The headline change, though, has to do with the engine. By fitting new dual-fuel, high pressure direct injection and low-pressure port fuel injection system, the 5.0-litre V8 is now good for 450hp at 7,000rpm - a 30hp improvement over the 2015 model. Torque, meanwhile, remains at 390lb ft and is available from 4,600rpm. This is all sent to the rear wheels via a six-speed manual transmission and a limited-slip differential.

Keep the crank spinning at below about 3,500rpm, and the Mustang doesn't feel particularly energetic or urgent - despite the deep, purposeful accompanying soundtrack. There's a need to work this engine to get the most out of it; get your shifts right and the Mustang will take off with savage urgency. With the active exhaust fixed to its angriest setting it sounds volcanic, too, if not quite as outlandish as Jaguar Land Rover's supercharged 5.0-litre V8.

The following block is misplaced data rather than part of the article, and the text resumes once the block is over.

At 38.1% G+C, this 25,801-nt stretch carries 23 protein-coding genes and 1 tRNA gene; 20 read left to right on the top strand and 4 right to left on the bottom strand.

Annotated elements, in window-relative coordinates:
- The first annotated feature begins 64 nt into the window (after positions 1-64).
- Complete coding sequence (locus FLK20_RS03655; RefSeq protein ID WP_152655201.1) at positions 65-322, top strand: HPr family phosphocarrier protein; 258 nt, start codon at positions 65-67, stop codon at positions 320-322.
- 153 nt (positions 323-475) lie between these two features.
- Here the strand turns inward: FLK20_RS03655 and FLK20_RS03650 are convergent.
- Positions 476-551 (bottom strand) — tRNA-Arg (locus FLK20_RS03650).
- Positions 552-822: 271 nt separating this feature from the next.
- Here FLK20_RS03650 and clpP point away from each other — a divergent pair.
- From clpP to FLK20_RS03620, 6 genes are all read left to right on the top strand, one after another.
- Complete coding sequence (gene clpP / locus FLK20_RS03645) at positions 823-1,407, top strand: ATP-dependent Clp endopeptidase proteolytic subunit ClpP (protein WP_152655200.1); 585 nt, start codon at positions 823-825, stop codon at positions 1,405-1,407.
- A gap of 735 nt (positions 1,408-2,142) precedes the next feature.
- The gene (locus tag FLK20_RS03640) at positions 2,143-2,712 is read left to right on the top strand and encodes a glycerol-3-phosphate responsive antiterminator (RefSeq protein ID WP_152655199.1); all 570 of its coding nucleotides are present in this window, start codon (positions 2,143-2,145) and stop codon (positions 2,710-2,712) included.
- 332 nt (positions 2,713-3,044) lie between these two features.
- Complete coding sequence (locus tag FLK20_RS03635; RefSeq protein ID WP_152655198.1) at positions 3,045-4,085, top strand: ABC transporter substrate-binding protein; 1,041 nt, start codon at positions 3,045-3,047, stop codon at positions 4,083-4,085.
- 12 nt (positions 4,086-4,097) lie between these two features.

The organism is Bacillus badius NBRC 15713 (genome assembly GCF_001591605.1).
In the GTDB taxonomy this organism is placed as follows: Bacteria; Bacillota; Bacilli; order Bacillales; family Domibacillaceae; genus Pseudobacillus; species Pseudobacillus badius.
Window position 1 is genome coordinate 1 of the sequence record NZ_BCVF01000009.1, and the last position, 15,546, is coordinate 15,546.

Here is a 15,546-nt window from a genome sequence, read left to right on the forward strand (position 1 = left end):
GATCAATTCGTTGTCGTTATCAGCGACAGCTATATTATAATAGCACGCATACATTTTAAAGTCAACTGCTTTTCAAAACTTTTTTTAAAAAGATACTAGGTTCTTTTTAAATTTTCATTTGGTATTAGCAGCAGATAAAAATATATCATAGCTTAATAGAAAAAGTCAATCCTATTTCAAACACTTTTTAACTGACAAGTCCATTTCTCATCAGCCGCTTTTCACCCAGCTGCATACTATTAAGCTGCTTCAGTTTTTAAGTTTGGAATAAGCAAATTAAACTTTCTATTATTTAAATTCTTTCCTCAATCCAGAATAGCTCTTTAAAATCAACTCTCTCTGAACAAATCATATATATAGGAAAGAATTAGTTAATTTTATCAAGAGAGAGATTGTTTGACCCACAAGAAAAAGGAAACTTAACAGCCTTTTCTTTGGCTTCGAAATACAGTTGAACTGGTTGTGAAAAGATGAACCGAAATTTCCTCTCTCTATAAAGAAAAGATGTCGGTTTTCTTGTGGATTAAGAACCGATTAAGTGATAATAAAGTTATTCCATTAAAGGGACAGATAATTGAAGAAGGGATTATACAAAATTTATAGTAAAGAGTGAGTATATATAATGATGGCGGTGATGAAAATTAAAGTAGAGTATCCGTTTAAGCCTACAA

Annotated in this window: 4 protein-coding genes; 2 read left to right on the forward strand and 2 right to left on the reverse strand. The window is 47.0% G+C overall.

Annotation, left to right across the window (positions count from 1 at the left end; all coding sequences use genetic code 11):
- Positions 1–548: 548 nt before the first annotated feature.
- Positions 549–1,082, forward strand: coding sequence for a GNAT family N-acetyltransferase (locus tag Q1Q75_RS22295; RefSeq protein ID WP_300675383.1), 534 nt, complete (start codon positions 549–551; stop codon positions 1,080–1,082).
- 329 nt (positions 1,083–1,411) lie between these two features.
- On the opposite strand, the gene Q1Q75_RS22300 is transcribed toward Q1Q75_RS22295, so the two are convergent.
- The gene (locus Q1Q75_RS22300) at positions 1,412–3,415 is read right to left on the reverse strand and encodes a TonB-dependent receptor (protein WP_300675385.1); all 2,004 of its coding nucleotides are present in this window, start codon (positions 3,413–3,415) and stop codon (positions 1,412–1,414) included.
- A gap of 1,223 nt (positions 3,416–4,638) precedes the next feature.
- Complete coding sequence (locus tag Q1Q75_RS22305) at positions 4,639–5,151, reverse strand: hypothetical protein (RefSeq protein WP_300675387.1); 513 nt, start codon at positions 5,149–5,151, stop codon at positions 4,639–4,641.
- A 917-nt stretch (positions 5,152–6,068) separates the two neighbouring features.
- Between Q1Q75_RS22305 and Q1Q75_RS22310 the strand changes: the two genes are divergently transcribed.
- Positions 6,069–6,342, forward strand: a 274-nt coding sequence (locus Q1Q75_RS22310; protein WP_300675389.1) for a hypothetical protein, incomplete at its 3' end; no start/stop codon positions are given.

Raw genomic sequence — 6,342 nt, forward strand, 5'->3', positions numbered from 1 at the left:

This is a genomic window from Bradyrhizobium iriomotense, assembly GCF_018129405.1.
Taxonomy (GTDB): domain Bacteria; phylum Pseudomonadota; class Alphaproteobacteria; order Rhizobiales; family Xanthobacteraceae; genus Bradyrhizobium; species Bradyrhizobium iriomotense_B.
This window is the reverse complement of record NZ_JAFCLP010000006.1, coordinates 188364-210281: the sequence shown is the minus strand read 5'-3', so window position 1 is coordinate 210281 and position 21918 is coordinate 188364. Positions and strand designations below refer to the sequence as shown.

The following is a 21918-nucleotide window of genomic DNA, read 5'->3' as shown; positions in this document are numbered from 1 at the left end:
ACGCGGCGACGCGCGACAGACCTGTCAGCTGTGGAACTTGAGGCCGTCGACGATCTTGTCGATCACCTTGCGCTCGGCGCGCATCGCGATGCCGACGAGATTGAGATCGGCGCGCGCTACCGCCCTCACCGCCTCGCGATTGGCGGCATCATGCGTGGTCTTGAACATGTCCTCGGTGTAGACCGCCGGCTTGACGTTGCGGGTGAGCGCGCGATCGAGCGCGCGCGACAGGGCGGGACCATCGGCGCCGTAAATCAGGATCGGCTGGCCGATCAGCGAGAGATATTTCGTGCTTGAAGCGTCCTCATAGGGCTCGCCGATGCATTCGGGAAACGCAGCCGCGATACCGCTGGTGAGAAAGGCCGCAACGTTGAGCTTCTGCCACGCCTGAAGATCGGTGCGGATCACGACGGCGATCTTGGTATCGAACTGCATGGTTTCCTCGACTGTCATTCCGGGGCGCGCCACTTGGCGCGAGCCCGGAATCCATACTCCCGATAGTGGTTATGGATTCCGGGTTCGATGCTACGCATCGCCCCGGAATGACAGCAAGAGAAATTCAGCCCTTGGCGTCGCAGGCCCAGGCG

The steering is heavy - suitably so for such a car - and weights up nicely depending which driving mode you're in. There's limited feel here, but the rack is still communicative enough to inform you of what the car's front wheels are doing and while body roll hasn't been completely ironed out, the MagneRide dampers do a commendable job of keeping it under control. It's by no means the last word in precision - instead relying more on the brute force of its powerplant to sprint between bends - but that's all part of its charm.


And that charm is exactly why you'd fork out £41,095 for one. Well, that and the fact that at this price bracket, the V8-powered Mustang is practically in a class of one. Yes, it's a bit of a dinosaur and yes, something like a BMW M2 will offer sharper handling and a more refined interior, but for sheer character the Mustang has it licked.